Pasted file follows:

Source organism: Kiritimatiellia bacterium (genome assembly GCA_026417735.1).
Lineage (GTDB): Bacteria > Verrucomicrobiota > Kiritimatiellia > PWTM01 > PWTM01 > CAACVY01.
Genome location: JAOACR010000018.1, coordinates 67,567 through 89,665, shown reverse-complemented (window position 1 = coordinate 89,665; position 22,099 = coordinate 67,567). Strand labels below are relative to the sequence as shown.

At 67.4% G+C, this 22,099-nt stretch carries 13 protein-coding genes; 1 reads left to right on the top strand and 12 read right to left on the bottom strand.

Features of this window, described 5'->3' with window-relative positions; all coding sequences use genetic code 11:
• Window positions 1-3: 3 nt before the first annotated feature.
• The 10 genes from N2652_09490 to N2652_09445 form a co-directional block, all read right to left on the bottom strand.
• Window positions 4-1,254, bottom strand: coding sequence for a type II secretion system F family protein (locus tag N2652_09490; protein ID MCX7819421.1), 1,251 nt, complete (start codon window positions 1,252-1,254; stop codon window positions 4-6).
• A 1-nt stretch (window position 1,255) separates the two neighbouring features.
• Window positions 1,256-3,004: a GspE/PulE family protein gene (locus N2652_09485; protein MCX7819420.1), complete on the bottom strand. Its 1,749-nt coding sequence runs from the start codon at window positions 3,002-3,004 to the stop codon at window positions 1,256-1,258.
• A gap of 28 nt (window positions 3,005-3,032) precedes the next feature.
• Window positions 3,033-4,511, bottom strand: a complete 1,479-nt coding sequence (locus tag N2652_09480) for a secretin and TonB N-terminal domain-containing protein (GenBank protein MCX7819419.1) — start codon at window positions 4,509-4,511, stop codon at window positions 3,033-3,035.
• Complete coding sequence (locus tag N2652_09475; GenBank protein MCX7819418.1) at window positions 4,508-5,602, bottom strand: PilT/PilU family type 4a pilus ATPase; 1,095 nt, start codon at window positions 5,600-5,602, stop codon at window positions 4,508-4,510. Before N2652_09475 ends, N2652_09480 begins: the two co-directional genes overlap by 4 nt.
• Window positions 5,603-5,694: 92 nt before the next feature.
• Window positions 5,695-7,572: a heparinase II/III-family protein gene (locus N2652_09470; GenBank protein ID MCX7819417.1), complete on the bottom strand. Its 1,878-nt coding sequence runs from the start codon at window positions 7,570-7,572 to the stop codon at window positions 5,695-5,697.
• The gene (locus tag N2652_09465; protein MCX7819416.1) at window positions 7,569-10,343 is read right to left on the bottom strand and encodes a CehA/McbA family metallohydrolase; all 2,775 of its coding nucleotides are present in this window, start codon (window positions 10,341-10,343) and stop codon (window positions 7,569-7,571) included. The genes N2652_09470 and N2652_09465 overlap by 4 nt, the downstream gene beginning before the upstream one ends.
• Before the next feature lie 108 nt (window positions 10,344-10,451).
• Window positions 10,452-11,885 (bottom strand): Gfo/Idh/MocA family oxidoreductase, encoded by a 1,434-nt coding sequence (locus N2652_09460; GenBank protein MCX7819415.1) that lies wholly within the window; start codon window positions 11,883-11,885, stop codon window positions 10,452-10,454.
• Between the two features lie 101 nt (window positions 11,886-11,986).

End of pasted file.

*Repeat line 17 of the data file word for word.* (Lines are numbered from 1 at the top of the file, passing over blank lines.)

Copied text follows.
• Before the next feature lie 108 nt (window positions 10,344-10,451).